The RaXPol system sits on the back of a truck at Plymouth Harbor. (Photo courtesy of David Schvartzman/ University of Oklahoma RaXPol)
OU researchers team up with NASA to study January nor’easter
Howie Bluestein was waiting for the right storm. On Jan. 28, that storm arrived.
The OU meteorology professor had been watching his weather maps and computer models for days. The date of the incoming storm was approaching, but the models disagreed about if it would even touch much of the East Coast.
“So here we are,” Bluestein recalled. “It’s basically 48 hours before the event. I had to make a decision.”
Bluestein and his team of radar scientists made the call to board a plane to New York and then drive their radar truck to Massachusetts to do something that had never been successfully done before: study large snowstorms with their radar on the ground while NASA planes collected data from the skies.
The research is part of NASA’s IMPACTS program, which stands for “Investigation of Microphysics and Precipitation for Atlantic Coast-Threatening Snowstorms.” In the program, NASA flies a suite of remote sensing planes into snowstorms to understand how snow particles work across snowbands, and how snowbands form and evolve. The hope for the data collected is to significantly advance the ability to predict snowstorm characteristics.
Bluestein and his team made up the ground crew for data collection. Their radar truck, which had been parked at the wharf at Plymouth Harbor the night before, was underwater from the high tide. With 70-mile-an-hour blizzard winds blowing around them, they waited until the tide went down, got in the truck and began over nine hours of data collection.
You know it’s an epic storm when legendary research meteorologist Dr. Howie Bluestein from @UofOklahoma shows up with @raxpol and weather radar expert Dr. David Schvartzman.
They were observing the #Blizzard and supporting the NASA @SnowIMPACTS campaign.@OUARRC@ousom pic.twitter.com/DOEFh3Ttg0
— Mike Seidel (@mikeseidel) January 29, 2022
NASA’s P-3 plane flew above the researchers, collecting data about the types of cloud particles and precipitation particles. Another plane, an ER-2 model, was prevented from taking off in North Carolina until the strong crosswinds died down. By the time it arrived, the snow was ending. Regardless, Bluestein said the data collected from the P-3 and his ground team is “quite valuable.”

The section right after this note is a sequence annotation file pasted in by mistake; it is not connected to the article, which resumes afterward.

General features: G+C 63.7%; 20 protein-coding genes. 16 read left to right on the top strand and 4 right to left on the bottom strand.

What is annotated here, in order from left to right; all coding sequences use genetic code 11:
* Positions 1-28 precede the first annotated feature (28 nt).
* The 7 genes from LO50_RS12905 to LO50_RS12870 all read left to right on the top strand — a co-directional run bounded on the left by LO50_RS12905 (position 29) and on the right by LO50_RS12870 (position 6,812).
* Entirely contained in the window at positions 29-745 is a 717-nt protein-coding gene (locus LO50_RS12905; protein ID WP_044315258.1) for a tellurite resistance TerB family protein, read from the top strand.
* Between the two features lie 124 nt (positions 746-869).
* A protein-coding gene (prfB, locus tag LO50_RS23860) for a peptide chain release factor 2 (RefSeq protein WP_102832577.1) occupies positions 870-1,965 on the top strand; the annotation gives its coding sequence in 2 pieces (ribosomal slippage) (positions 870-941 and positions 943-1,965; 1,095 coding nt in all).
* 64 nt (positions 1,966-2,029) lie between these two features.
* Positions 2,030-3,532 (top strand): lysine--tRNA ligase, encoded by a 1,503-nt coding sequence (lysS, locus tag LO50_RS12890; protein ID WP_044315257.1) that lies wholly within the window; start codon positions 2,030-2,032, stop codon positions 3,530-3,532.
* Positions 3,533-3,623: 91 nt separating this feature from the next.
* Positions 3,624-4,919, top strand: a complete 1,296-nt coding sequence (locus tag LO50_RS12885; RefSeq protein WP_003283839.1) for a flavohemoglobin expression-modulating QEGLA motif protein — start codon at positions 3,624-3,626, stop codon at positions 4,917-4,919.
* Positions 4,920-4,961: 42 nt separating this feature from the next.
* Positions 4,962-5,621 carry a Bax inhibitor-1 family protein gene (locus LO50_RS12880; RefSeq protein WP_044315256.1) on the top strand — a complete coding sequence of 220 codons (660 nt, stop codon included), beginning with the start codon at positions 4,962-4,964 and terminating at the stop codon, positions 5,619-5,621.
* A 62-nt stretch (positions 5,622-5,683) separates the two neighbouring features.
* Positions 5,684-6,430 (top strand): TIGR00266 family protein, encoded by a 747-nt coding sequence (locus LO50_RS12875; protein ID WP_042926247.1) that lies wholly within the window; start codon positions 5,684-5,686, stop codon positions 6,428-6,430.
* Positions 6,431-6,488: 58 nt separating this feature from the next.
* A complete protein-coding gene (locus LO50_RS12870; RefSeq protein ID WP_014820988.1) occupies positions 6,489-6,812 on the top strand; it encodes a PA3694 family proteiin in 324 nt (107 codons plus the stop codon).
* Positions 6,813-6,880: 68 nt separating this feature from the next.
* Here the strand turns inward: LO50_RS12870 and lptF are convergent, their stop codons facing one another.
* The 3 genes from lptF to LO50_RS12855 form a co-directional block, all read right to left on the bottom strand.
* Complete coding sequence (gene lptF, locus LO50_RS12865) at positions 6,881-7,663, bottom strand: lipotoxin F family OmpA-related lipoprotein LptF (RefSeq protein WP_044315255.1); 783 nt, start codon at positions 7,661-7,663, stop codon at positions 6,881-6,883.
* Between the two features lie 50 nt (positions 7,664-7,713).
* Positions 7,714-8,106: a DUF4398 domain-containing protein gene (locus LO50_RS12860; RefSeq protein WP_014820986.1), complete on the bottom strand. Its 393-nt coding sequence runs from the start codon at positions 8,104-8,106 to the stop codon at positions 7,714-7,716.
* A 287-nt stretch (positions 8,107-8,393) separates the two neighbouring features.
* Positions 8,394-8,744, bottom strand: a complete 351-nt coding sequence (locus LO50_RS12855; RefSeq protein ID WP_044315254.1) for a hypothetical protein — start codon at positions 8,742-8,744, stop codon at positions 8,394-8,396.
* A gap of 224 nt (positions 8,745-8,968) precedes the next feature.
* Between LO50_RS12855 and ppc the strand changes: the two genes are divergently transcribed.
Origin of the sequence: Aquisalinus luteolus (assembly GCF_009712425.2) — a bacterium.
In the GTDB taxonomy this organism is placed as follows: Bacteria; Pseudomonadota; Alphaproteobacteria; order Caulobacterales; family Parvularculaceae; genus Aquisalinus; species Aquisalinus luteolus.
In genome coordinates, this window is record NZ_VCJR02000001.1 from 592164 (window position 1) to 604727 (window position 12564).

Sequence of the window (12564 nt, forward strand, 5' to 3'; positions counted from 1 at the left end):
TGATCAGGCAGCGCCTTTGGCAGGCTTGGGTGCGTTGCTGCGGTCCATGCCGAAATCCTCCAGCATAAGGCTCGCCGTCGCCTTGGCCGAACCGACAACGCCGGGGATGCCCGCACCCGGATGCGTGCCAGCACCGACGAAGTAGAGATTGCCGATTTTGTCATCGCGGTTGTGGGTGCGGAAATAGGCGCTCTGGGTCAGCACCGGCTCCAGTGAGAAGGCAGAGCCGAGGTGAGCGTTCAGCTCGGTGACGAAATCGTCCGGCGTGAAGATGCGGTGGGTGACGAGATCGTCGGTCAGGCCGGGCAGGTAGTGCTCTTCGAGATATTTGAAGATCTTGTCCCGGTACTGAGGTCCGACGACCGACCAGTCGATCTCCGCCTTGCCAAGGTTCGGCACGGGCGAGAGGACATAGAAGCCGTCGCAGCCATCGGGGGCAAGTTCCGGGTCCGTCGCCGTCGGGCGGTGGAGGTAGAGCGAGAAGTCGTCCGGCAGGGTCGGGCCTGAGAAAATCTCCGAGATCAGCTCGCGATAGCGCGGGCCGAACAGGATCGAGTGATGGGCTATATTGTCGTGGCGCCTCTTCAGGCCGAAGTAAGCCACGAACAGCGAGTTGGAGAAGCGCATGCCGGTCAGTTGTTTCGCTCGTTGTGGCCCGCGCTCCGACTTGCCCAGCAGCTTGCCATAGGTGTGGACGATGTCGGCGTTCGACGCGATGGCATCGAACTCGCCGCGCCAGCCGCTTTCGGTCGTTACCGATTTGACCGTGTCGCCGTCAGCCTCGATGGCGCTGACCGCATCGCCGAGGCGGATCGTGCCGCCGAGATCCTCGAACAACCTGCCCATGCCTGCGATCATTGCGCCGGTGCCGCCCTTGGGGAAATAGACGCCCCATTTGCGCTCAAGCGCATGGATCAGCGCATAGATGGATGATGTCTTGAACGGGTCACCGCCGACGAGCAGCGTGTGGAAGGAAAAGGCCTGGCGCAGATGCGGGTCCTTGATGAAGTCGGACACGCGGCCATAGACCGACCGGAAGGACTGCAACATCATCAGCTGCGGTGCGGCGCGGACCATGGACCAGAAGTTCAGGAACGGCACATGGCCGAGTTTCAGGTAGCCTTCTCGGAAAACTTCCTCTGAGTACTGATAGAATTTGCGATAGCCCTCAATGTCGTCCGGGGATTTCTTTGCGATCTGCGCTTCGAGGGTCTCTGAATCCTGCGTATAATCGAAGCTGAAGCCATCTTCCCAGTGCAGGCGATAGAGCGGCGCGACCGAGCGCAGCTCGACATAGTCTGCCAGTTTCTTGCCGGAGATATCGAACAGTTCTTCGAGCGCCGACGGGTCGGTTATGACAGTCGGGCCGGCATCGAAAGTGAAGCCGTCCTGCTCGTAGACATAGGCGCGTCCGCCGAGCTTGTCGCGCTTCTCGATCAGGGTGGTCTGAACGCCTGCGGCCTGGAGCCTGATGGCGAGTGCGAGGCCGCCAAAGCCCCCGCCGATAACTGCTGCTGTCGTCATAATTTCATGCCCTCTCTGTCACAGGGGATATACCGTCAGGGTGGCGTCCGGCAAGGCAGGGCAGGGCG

The January event wasn’t NASA’s first field program, but it was the first nor’easter of the program, and it was the first time Bluestein’s team had been involved.
“[NASA had] never even got a big storm like this,” Bluestein said. “So it’s beginner’s luck for me.”
The RaXPol system, maintained by the Advanced Radar Research Center (ARRC) at OU, usually operates more locally, probing severe thunderstorms and tornadoes. It sends polarized beams of radiation, one vertically polarized and one horizontally polarized, to the precipitation, which “scatters” the radiation back to the radar. The RaXPol measures the cross section of precipitation particles, and based on the amount of vertical radiation relative to horizontal radiation, scientists can tell what kinds of particles are in the air — large and small water droplets, ice, hail and more.
The data from the ground are combined with data collected from the NASA plane, which gives researchers a more complete picture of what’s happening during a snowstorm.
“We’re trying to learn: under what circumstances can you get heavy snow? Under what circumstances [can] we get not-so-heavy snow? Under what circumstances will you get different types of snow crystals?” Bluestein said. “So you kind of attack it with a lot of instruments that measure different things.”
Bluestein said this grant-funded initiative from NASA only covers the field program, so analyzing the data will take more funding and will be done in part by other researchers. He said sorting through the data could take six months, and it will probably be another 1-2 years before scientists can draw conclusions about it. Though storms on the East Coast and the Southern Plains are different, he said what the researchers learned about clouds in Massachusetts can be applied to storms in Oklahoma.
As far as braving blizzard conditions again for another trip up to the East Coast, Bluestein said he’s ready for whatever this winter throws at him. While he doesn’t think another big East Coast snowstorm is likely this season, he said if it happens again, his team will be there.
“Otherwise, this was a once-in-a-lifetime experience, because no one’s ever done this before with a storm of this magnitude with a radar like this,” Bluestein said. “So this may be my one shot, but you never know.”